Do-it-all dad: He's caregiver to wheelchair-bound wife & 10-month-old son
Today is Father's Day. CHAI HUNG YIN (firstname.lastname@example.org) meets a dad who is caregiver to his disabled wife, their young child and is the main breadwinner
He cares for his wife, who uses a wheelchair, and their 10-month-old baby.
He cooks, cleans, does laundry and changes nappies.
He also earns a daily wage as the main breadwinner to support his family.
Juggling everything is hard, but Mr Zulfakar Mohamed Arib, 40, says he had his eyes wide open when he married Madam Salimah Ishak, 36.
They had met on the Internet and married in 2012.
Mr Zulfakar tells The New Paper on Sunday in Malay: "I don't mind. Fat or thin, I don't care. She told me her story and I understand. She is normal and it was a sudden high fever that left her in this state."
His wife has been using a wheelchair since she was 14 after contracting transverse myelitis, a neurological disorder caused by an inflammation of the spinal cord.
Madam Salimah's condition also did not deter him from wanting a child of their own.
Mr Zulfakar says: "I did want a child and I prayed that we would have one."
When she conceived last year, he was overjoyed, even though it was a risky pregnancy.
He says: "The doctor did ask her to consider whether to proceed. I told her to proceed."
Despite obstacles, Madam Salimah gave birth to a healthy baby boy, Amirul Mukminin, last August. "I believe the baby is a gift from God," Mr Zulfakar says.
Since then, he has been caring for Amirul: Changing nappies, bathing, feeding and patting him to sleep because the child is now too mobile for his wife to handle with her weakened limbs.
He has to attend to his wife too, including her toilet needs, grooming and food.
The couple live in a four-room flat in Tampines that belongs to his in-laws.
Mr Zulfakar's in-laws are hearing-impaired and cannot help look after their grandson so much as they cannot hear the baby cry, or Madam Salimah's pleas for help.
During the day, his father-in-law works as a cleaner. His mother-in-law, who was also a cleaner, is in a wheelchair as she is recovering from a recent traffic accident that injured her legs.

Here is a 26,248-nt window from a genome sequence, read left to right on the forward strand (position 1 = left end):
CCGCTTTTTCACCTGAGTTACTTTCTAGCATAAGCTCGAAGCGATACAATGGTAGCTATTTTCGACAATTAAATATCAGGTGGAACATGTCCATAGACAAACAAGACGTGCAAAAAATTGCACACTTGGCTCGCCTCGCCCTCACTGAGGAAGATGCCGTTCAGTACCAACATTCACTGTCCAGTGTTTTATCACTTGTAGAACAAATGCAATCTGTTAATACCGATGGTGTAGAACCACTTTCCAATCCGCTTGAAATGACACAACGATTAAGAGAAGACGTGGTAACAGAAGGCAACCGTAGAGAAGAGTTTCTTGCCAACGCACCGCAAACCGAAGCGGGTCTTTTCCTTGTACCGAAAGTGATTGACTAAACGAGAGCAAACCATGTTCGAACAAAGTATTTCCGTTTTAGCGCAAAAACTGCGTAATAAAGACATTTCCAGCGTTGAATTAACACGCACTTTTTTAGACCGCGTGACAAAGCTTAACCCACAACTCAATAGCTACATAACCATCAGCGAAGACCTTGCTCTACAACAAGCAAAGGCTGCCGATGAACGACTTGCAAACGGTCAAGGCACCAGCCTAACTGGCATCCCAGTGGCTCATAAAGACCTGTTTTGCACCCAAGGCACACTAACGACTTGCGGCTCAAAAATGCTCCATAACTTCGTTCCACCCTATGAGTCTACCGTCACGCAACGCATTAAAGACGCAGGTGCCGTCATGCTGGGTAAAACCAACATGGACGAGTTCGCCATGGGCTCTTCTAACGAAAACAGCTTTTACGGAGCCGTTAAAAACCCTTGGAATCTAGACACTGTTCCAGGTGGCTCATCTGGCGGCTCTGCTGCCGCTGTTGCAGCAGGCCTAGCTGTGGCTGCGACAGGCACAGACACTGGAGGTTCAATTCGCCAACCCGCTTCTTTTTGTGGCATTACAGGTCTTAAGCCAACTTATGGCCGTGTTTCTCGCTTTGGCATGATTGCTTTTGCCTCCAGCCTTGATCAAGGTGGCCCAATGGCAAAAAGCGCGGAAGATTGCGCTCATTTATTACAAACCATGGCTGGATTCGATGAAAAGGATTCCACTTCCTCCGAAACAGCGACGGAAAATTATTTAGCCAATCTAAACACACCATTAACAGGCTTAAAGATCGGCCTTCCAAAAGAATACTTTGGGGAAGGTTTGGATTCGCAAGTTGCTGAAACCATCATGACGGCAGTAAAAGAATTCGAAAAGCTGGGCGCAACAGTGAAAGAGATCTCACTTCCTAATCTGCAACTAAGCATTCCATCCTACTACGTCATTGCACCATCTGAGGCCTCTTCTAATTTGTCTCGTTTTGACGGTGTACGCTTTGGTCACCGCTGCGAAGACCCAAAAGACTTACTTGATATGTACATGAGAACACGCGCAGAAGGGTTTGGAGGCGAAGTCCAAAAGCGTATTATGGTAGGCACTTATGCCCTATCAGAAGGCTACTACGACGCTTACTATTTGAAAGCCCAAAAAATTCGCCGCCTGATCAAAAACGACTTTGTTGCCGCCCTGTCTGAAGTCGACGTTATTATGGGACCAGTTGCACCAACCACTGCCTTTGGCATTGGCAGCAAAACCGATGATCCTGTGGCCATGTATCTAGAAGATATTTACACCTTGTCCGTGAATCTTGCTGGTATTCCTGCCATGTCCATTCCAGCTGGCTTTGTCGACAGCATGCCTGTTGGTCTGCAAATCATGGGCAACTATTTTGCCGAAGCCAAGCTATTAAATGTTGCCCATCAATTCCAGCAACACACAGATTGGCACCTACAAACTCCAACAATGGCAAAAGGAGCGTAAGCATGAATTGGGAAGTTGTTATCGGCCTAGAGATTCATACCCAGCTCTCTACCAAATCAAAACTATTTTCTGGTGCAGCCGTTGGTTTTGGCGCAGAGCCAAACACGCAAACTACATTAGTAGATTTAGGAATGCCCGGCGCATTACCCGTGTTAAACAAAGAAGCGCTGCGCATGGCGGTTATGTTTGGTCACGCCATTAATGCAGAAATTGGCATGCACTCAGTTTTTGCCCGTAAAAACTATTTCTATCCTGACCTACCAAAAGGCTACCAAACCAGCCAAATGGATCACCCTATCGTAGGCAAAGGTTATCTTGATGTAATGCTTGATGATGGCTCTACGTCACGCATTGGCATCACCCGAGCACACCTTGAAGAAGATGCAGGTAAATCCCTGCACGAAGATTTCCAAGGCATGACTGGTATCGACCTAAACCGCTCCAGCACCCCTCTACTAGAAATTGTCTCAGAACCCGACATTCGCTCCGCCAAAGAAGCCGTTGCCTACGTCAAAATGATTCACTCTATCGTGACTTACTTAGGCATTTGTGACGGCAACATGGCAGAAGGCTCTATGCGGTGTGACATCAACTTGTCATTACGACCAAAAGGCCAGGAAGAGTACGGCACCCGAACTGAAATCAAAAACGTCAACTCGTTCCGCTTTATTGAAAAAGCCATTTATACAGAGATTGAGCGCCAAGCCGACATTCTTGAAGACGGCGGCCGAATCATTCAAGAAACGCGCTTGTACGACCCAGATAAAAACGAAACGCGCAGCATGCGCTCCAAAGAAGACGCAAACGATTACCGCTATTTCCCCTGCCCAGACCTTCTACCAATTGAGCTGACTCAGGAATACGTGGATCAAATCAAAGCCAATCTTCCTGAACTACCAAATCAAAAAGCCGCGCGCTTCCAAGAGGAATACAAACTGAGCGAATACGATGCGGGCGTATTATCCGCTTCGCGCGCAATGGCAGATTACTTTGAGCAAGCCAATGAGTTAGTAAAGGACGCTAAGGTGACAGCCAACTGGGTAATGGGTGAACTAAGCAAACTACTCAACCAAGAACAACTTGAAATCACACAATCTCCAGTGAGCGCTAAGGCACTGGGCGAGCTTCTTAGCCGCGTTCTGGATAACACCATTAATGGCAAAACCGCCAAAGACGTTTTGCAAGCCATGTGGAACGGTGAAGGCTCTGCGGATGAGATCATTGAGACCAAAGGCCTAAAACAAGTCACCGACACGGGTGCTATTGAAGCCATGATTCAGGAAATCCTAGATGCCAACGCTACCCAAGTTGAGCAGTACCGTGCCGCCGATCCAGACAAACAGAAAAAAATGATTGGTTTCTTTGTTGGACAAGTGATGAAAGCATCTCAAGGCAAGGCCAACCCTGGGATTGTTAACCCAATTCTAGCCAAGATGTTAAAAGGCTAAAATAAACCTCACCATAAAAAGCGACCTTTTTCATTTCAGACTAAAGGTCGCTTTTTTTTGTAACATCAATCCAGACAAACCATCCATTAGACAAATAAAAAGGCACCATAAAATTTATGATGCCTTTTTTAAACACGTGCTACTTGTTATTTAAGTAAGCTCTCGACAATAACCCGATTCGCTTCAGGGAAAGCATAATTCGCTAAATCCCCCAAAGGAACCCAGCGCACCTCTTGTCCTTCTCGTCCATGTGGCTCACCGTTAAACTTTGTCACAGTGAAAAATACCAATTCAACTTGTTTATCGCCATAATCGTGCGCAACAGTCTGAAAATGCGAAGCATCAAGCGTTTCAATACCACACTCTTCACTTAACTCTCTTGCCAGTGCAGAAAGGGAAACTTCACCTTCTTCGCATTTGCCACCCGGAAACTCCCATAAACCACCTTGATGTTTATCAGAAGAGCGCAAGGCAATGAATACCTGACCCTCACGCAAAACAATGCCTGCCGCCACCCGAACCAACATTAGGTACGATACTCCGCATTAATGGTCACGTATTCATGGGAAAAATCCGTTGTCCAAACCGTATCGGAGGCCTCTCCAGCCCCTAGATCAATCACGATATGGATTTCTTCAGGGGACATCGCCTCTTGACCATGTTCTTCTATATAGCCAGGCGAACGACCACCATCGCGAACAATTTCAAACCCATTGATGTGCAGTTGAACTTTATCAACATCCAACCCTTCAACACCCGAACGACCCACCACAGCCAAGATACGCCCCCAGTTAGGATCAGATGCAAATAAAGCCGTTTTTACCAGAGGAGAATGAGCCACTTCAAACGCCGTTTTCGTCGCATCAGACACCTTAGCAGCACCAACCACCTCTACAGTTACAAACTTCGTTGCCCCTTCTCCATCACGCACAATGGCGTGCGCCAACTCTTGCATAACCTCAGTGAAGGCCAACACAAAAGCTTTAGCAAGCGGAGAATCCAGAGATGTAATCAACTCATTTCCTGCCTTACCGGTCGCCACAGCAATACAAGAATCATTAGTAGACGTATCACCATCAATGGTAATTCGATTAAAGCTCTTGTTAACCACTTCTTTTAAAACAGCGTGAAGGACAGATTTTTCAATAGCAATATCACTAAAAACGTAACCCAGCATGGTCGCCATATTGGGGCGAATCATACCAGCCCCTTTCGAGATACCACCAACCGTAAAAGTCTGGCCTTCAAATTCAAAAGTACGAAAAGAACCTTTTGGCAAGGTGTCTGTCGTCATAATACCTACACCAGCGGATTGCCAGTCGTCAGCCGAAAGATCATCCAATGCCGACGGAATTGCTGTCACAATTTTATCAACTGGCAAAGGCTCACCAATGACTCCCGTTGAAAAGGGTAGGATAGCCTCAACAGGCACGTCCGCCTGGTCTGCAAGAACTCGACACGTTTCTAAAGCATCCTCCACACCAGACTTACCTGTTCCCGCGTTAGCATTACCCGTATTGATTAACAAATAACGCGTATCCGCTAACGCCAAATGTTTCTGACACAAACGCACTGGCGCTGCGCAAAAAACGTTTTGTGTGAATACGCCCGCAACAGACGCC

When The New Paper on Sunday visited the couple, Mr Zulfakar was a whirlwind of activity. Besides stopping to answer questions, he brought the TNPS team drinks, while attending to wife and baby.
A typical day for him starts with him getting his baby ready for infant care, followed by his wife's needs and cooking. He then gets ready for work.
After dropping Amirul off at the infant care centre below their block, he heads to his workplace at Kaki Bukit where he works as a mechanic repairing motor scooters like Vespas.
He says: "Sometimes, when I am about to leave the house, my wife will need to use the toilet and I will have to attend to her."
He has had to rush home when his wife's wheelchair ran out of battery or when his son was sick.
His father-in-law picks the child up from infant care while Mr Zulfakar leaves the workshop at about 8pm and heads home to get his wife and baby ready for bed.
He then heads out again to attend a religious class, leaving little time for sleep.
But he says he has no regrets. Even when he gets less than four hours of sleep.
"Many people just talk, without action. It is a test for me."
Mr Zulfakar says: "My baby will usually wake up for milk around 2am. Sometimes, he will play and refuse to sleep. If he doesn't sleep, I don't get to sleep."
NO WORK, NO PAY
He earns a daily wage of about $50. If he does not work - like when his family needs him more at home - he does not get paid.
But he is grateful to his boss for the flexible arrangement he has.
Mr Zulfakar says: "My friends ask me to work in a company where the pay is better, but this job gives me flexibility to care for my family.
"At least, I still have a job. It is okay that we live an average life."
Financially, they "can get by". The Government is assisting with childcare subsidies and ComCare cash assistance.
Madam Salimah works as a freelance graphics designer from home to supplement his income.